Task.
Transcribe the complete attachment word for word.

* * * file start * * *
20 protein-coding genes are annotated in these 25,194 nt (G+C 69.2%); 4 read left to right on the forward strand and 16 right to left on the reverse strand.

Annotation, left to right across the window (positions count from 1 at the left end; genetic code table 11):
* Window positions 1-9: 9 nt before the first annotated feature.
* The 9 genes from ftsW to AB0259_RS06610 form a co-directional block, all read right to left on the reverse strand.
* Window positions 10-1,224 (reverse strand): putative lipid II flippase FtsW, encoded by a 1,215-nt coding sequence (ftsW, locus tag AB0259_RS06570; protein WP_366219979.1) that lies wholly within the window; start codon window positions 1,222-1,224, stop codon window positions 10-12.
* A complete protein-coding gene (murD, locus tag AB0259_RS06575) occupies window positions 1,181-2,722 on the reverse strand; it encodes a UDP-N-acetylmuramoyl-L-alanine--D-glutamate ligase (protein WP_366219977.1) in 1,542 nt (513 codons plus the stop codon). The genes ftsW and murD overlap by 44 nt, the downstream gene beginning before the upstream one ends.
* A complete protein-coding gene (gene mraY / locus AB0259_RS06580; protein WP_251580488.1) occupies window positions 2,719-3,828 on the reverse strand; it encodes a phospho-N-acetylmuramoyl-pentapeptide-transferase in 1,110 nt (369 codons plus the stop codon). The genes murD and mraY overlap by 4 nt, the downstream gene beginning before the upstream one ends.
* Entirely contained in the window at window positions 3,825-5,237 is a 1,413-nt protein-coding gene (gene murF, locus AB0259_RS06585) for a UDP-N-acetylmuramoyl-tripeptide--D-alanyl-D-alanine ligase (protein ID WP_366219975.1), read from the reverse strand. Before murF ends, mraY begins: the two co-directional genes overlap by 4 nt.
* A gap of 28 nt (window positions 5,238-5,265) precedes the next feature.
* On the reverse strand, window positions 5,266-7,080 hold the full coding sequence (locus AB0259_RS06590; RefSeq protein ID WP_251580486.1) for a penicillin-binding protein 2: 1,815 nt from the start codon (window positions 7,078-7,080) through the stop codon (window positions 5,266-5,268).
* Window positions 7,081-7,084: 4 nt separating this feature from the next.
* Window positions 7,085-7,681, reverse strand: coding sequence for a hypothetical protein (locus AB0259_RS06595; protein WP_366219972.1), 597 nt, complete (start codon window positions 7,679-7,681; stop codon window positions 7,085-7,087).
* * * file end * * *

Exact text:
20 protein-coding genes are annotated in these 25,194 nt (G+C 69.2%); 4 read left to right on the forward strand and 16 right to left on the reverse strand.

Annotation, left to right across the window (positions count from 1 at the left end; genetic code table 11):
* Window positions 1-9: 9 nt before the first annotated feature.
* The 9 genes from ftsW to AB0259_RS06610 form a co-directional block, all read right to left on the reverse strand.
* Window positions 10-1,224 (reverse strand): putative lipid II flippase FtsW, encoded by a 1,215-nt coding sequence (ftsW, locus tag AB0259_RS06570; protein WP_366219979.1) that lies wholly within the window; start codon window positions 1,222-1,224, stop codon window positions 10-12.
* A complete protein-coding gene (murD, locus tag AB0259_RS06575) occupies window positions 1,181-2,722 on the reverse strand; it encodes a UDP-N-acetylmuramoyl-L-alanine--D-glutamate ligase (protein WP_366219977.1) in 1,542 nt (513 codons plus the stop codon). The genes ftsW and murD overlap by 44 nt, the downstream gene beginning before the upstream one ends.
* A complete protein-coding gene (gene mraY / locus AB0259_RS06580; protein WP_251580488.1) occupies window positions 2,719-3,828 on the reverse strand; it encodes a phospho-N-acetylmuramoyl-pentapeptide-transferase in 1,110 nt (369 codons plus the stop codon). The genes murD and mraY overlap by 4 nt, the downstream gene beginning before the upstream one ends.
* Entirely contained in the window at window positions 3,825-5,237 is a 1,413-nt protein-coding gene (gene murF, locus AB0259_RS06585) for a UDP-N-acetylmuramoyl-tripeptide--D-alanyl-D-alanine ligase (protein ID WP_366219975.1), read from the reverse strand. Before murF ends, mraY begins: the two co-directional genes overlap by 4 nt.
* A gap of 28 nt (window positions 5,238-5,265) precedes the next feature.
* On the reverse strand, window positions 5,266-7,080 hold the full coding sequence (locus AB0259_RS06590; RefSeq protein ID WP_251580486.1) for a penicillin-binding protein 2: 1,815 nt from the start codon (window positions 7,078-7,080) through the stop codon (window positions 5,266-5,268).
* Window positions 7,081-7,084: 4 nt separating this feature from the next.
* Window positions 7,085-7,681, reverse strand: coding sequence for a hypothetical protein (locus AB0259_RS06595; protein WP_366219972.1), 597 nt, complete (start codon window positions 7,679-7,681; stop codon window positions 7,085-7,087).